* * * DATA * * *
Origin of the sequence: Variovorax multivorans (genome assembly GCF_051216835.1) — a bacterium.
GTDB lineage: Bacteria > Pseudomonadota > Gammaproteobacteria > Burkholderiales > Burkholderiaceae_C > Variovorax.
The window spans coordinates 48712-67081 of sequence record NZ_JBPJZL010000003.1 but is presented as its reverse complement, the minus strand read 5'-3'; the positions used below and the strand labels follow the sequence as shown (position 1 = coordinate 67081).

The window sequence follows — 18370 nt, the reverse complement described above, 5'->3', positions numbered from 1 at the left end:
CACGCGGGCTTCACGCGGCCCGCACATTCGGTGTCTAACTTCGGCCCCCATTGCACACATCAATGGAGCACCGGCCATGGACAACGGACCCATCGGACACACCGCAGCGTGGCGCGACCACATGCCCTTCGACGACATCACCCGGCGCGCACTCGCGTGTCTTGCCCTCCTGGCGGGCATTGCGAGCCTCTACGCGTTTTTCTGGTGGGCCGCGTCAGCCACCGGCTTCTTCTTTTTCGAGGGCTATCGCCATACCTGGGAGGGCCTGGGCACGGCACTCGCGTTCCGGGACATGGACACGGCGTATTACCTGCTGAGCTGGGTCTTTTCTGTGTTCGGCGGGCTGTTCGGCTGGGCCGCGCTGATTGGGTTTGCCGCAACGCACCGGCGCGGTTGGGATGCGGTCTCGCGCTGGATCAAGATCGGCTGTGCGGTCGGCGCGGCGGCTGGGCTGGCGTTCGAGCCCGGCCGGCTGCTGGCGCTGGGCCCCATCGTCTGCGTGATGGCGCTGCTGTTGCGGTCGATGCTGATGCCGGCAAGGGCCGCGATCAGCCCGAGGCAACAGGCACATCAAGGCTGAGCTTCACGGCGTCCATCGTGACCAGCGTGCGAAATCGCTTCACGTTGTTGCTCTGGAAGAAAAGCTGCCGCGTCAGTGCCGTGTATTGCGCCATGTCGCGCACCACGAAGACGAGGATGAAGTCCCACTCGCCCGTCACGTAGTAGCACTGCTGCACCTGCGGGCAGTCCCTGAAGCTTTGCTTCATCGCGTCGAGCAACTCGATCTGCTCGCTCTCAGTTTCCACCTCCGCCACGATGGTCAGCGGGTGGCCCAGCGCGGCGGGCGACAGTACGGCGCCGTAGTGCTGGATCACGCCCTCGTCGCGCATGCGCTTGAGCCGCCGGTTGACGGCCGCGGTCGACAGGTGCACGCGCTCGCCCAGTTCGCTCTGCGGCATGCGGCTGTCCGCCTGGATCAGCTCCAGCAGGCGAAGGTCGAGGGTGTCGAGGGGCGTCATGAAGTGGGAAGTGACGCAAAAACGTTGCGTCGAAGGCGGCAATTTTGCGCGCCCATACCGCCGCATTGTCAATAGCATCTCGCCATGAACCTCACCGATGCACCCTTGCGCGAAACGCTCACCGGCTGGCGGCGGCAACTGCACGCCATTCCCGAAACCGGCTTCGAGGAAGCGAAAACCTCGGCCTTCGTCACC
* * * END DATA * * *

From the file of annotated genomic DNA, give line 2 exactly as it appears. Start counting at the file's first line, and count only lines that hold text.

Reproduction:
GTDB lineage: Bacteria > Pseudomonadota > Gammaproteobacteria > Burkholderiales > Burkholderiaceae_C > Variovorax.